Icebreakers are probably not too necessary when it comes to people like Zac Efron or John Cena, who started this interview with IndieWire gushing over the previous interview they had just Zoomed into together: a roundtable with college journalists. (“It was awesome!” Cena said, beaming.) But if someone wanted to ease into a conversation with the amiable movie stars, here’s the ticket: wrestling.

Asked how much the pair talked about wrestling when they first met on the set of Peter Farrelly’s “Ricky Stanicky,” Cena laughed. “Guilty!” the actor said. “I started it, and I always talk about it because it’s something that I love. Zac had just come off of finishing ‘The Iron Claw,’ and I’d seen pictures that got leaked, and I was very excited about what a story about the Von Erichs might look like. That’s kind of how I broke the ice with Zac. And once I start talking about sports entertainment, I don’t shut up.”

For Efron, being able to talk to Cena about the experience sounded kind of cathartic. “It was great for me because I finished ‘The Iron Claw’ and went straight into filming this,” Efron said. “I hadn’t talked about that experience with anyone. After spending 10 minutes with John, I realized that probably nobody knows more about what I’ve just been through in that experience than this guy right here.”

They even worked out with the same people — Efron was trained by Chavo Guerrero, with whom Cena used to wrestle. So, yes, “we bonded over it immediately,” Efron said.

In “Ricky Stanicky,” the pair’s characters bond, too, but in a slightly more heightened environment. Based on a Black List script that circled around Hollywood for nearly 15 years, the Farrelly feature follows a trio of long-time friends (played as adults by Efron, Jermaine Fowler, and Andrew Santino) who, years ago, cooked up a fake friend (named, of course, “Ricky Stanicky”) to blame all their worst exploits on.

When pinning things on “Ricky” takes a turn, the trio need to prove he exists, leading Efron’s Dean to hire down-and-out Method actor and wild musical performer Rod (Cena) to play the part for an afternoon. Rod — and Cena — take the job to crazy ends, and Dean and Rod face off (and have lots of high jinks in the process).

The pair are delightful together — both on the screen and off — playing off each other with ease, listening to each other’s answers, getting silly. So, how did this somewhat unexpected tag team come to be?

Director Farrelly recalled a friend mentioning to him “Peacemaker,” telling him that he had to watch the Max series, as “John Cena is incredible in it.” Farrelly ran with it. “I don’t ordinarily watch those kind of shows,” he said. “I watched one episode, [and] I ended up watching the whole [season] — because of [Cena]. He’s a huge star, and so brave and commits and is not afraid. So that was a no-brainer as soon as I saw him.”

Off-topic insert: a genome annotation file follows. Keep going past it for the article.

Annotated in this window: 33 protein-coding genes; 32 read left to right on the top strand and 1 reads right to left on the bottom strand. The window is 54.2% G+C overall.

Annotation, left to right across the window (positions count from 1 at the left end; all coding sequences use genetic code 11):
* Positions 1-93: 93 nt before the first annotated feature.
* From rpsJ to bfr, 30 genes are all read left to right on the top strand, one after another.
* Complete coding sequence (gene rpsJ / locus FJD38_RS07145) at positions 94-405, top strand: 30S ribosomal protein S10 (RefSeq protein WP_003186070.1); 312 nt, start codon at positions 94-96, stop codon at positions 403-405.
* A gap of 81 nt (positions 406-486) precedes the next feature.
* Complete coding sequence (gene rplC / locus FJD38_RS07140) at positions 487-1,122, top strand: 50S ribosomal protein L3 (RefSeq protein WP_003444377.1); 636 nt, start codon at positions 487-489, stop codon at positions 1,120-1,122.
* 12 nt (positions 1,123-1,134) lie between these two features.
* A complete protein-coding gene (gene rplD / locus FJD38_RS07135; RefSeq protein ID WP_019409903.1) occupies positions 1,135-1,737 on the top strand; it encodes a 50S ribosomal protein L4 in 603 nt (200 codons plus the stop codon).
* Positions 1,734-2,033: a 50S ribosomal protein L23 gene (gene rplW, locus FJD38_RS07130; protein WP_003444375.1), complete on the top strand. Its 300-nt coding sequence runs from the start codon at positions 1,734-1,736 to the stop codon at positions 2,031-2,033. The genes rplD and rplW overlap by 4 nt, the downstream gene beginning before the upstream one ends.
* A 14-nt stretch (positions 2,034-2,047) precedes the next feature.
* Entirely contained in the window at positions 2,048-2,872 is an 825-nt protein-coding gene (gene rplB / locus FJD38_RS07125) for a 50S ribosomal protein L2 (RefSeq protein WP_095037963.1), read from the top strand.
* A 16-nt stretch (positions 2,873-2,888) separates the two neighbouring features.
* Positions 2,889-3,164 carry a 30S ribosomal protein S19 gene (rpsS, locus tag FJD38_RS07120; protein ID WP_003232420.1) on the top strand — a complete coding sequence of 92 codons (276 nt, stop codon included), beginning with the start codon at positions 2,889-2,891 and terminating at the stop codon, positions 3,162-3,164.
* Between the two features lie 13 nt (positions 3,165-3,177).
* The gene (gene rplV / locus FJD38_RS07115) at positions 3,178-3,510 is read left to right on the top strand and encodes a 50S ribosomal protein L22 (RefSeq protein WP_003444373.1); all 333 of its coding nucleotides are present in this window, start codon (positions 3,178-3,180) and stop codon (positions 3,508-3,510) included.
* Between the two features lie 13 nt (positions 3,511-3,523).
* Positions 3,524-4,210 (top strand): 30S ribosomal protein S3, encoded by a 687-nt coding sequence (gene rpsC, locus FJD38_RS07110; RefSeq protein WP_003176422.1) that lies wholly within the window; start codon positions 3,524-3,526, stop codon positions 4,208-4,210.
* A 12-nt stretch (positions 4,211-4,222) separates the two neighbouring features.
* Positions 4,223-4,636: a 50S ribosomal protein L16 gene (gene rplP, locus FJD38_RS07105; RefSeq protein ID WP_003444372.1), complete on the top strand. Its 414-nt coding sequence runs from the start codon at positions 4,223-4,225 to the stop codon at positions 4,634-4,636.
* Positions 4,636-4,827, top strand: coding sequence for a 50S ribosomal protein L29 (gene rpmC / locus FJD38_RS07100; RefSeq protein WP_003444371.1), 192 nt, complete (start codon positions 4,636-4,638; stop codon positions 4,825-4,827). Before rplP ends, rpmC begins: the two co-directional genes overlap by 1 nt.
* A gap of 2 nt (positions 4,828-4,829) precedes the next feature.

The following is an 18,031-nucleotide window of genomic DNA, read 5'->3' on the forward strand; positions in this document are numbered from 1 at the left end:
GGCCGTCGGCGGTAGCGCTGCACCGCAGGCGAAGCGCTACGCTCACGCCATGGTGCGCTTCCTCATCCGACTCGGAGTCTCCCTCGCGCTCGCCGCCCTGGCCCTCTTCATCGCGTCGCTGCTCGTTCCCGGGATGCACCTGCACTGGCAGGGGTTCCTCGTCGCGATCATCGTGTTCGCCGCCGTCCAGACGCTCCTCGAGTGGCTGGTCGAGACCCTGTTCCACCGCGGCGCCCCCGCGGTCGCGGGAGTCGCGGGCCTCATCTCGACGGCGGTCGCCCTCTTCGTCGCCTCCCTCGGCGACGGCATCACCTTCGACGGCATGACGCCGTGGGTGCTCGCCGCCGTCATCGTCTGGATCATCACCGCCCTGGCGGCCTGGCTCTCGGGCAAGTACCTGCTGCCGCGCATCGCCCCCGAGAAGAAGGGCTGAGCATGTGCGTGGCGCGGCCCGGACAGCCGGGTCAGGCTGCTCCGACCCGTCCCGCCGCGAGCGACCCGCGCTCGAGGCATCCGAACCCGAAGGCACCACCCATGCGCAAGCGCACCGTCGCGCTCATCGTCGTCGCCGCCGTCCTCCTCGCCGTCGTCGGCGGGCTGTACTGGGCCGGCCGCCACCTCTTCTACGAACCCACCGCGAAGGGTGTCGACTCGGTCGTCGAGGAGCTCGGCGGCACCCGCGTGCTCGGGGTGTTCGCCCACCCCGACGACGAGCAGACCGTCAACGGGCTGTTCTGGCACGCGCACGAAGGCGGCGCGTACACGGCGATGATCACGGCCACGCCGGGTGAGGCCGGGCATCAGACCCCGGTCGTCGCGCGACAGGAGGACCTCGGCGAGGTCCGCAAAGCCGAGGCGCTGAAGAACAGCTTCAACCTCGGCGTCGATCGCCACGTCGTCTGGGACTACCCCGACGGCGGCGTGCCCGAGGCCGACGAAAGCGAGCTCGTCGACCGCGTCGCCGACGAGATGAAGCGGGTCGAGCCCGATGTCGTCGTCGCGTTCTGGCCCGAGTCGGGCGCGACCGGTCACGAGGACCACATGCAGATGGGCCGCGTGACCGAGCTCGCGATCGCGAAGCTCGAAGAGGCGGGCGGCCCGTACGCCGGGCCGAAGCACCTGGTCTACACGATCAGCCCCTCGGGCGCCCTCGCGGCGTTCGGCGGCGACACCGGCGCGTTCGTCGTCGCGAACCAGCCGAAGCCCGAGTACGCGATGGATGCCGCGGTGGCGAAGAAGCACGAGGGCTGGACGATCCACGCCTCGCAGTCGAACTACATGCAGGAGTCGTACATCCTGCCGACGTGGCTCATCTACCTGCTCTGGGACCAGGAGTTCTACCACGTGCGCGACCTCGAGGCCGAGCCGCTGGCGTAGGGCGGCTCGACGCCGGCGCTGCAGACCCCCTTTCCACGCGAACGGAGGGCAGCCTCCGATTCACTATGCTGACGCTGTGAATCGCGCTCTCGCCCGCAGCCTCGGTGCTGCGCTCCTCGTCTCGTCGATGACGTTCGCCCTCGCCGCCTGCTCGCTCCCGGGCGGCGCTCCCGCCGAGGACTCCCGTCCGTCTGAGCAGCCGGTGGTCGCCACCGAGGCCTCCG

The director knows that Cena’s comedic chops aren’t new to his many fans (“Blockers” hive, rise up), but he believes their first outing will put the actor into new territory (he is, after all, taking on a role that Jim Carrey once considered playing). “I think you’re gonna be shocked at how funny Cena is,” Farrelly said of his work in “Ricky Stanicky.” “I know people know he’s funny — if you’ve seen ‘Peacemaker,’ you know how funny he is. But, man, is he funny in this. He’s really breakout funny.”

‘Ricky Stanicky’Amazon MGM

That’s not always easy to pull off. Asked how he picks his roles — and how much of that involves subverting any expectations put on him — Cena turned thoughtful. “I think there’s a misconception with those who have curiosity about how these opportunities happen,” Cena said. “You can craft out things you would love to do. But a lot of it, especially from my lens only, is you have to look at the opportunities that are in front of you.”

Cena frequently slips into wrestling metaphors — understandable — and laid out an extended one to explain how he goes about choosing his film and TV roles. It’s not about what he wants to do, but doing the most with the opportunities he has. Anyone can say they want to do XYZ on the screen, but Cena is cognizant of how much that can all be out of his control.

“I’ll give you a WWE example: I can say that I want to turn heel, but I’ve never had that chance because I’ve never been given that chance,” he said. “It is beyond my control. So each day I would simply look at the audience and my body of work in front of me and said, ‘How do I operate as the best good guy I can?’ Even if I personally have all these avenues that I want, I think you’re wasting time, effort, and brainpower in saying, ‘Well, I’d like to do this.’ I understand the concept of manifesting something, but I’m more of a believer in what is in front of me. How can I use my talent and strengths and give to the best of my ability? Are the people around me going to make me better? Can I make a good movie? Can I offer myself into this project and make it better?”

The film marks Farrelly’s second outing with Efron after “The Greatest Beer Run Ever,” which relied more on the actor’s dramatic chops. Placing him in a comedy wasn’t worrisome for Farrelly, even if others might not initially get it – he pointed to the fight to cast Jeff Daniels in “Dumb & Dumber” as another example. “I thought Zac was incredible in ‘Beer Run,’ and I knew he could do anything. I’ve always felt that any good actor can do drama or comedy,” Farrelly said.

Efron, who listened intently to Cena’s answer to the same question about choosing roles and breaking out of expectations, offered his own take.

‘Ricky Stanicky’Amazon MGM

“There’s several different factors that come in,” Efron said. “I enjoy operating outside of my comfort zone a little bit, so trying new things has always helped facilitate that and makes sure that I’m pushing myself. I love learning new things, so learning a new skill set to play a character [is appealing]. The main thing is, I always try and make sure that I love what I’m up to and what I’m doing. I believe we can make something really special. That’s probably the primary criteria.”